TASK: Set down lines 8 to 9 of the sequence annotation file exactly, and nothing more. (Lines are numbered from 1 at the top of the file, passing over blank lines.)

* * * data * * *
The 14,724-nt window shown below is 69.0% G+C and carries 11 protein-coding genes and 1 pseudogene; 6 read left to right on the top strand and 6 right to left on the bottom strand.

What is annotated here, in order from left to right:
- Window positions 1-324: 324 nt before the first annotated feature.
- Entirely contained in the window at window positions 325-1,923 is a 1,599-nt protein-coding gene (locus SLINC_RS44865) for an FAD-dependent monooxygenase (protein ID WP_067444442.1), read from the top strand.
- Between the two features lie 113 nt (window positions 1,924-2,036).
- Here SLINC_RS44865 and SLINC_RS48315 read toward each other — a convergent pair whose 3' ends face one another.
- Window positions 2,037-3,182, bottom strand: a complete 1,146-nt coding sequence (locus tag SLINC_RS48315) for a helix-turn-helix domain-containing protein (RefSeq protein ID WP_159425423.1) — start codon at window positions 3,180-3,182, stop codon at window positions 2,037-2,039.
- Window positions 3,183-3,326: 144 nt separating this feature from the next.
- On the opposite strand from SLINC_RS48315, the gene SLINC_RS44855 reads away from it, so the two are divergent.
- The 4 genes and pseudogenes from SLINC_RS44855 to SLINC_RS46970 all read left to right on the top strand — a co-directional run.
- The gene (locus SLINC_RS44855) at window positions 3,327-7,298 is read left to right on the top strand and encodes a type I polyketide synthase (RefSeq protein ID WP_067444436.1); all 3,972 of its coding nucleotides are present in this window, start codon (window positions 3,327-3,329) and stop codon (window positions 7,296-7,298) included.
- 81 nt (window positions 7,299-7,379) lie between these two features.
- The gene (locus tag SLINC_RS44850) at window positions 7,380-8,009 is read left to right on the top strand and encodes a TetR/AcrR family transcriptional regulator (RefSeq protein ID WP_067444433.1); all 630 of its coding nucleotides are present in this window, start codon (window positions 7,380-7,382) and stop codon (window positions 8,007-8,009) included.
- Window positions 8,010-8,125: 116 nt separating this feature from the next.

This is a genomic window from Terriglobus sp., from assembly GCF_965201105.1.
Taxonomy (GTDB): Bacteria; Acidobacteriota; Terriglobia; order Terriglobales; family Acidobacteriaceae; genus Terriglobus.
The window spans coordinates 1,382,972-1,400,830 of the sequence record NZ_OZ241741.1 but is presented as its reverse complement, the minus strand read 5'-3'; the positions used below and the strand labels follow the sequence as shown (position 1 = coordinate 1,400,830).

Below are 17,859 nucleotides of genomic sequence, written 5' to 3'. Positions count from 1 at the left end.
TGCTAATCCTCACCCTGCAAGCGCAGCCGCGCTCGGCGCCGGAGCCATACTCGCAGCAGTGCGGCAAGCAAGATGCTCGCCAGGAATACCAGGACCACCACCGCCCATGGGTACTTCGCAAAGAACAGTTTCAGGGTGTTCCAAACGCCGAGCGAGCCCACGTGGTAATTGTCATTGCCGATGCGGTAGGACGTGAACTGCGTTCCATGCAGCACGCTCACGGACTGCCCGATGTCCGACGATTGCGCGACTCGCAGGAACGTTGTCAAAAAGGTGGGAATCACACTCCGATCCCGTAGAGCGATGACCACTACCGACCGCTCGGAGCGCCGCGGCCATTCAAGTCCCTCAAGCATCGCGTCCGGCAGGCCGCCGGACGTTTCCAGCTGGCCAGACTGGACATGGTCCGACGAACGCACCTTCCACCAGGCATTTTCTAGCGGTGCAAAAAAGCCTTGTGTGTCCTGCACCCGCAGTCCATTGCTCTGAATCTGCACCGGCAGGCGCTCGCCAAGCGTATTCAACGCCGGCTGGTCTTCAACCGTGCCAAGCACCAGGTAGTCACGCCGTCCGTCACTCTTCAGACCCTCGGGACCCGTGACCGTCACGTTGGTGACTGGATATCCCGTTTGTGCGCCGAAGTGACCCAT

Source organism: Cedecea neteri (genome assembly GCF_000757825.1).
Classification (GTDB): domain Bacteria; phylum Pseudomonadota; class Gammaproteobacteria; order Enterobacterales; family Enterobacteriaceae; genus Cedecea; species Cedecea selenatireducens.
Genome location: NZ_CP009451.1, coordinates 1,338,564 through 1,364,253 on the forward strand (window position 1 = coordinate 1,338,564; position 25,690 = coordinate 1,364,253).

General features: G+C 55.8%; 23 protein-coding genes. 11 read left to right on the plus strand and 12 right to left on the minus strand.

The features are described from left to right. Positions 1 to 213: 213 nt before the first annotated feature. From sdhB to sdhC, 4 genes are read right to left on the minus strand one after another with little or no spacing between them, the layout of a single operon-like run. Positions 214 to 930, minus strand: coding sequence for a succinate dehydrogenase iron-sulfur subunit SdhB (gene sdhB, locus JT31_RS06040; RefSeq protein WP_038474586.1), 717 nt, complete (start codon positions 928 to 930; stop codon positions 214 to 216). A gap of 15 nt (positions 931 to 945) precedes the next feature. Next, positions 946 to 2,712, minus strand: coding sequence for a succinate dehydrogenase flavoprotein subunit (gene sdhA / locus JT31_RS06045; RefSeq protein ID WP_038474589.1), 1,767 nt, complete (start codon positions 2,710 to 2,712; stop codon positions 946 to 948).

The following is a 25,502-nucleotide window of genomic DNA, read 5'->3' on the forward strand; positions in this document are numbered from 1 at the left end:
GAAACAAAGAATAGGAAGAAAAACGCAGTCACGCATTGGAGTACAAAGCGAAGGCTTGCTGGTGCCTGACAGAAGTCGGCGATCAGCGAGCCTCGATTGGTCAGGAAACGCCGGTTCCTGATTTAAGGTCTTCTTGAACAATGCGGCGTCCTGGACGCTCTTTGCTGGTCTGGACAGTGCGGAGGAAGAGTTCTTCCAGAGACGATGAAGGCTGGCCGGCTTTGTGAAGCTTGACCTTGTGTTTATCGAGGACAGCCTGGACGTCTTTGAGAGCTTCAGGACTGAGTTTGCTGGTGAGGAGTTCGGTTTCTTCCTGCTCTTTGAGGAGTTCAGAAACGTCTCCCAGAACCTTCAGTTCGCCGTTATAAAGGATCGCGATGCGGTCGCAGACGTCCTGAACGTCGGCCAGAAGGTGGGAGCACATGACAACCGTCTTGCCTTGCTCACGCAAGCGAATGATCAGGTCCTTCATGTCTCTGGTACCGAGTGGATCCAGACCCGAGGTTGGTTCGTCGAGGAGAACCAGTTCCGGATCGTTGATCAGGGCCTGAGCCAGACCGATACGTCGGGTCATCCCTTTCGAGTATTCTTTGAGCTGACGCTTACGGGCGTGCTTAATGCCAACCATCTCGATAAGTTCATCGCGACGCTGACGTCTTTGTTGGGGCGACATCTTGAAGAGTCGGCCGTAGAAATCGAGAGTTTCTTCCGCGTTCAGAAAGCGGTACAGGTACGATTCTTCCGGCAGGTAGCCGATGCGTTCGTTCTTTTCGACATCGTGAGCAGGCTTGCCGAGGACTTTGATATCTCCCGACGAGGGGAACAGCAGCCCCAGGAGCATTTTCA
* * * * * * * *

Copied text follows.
- Window positions 3,183-3,326: 144 nt separating this feature from the next.
- On the opposite strand from SLINC_RS48315, the gene SLINC_RS44855 reads away from it, so the two are divergent.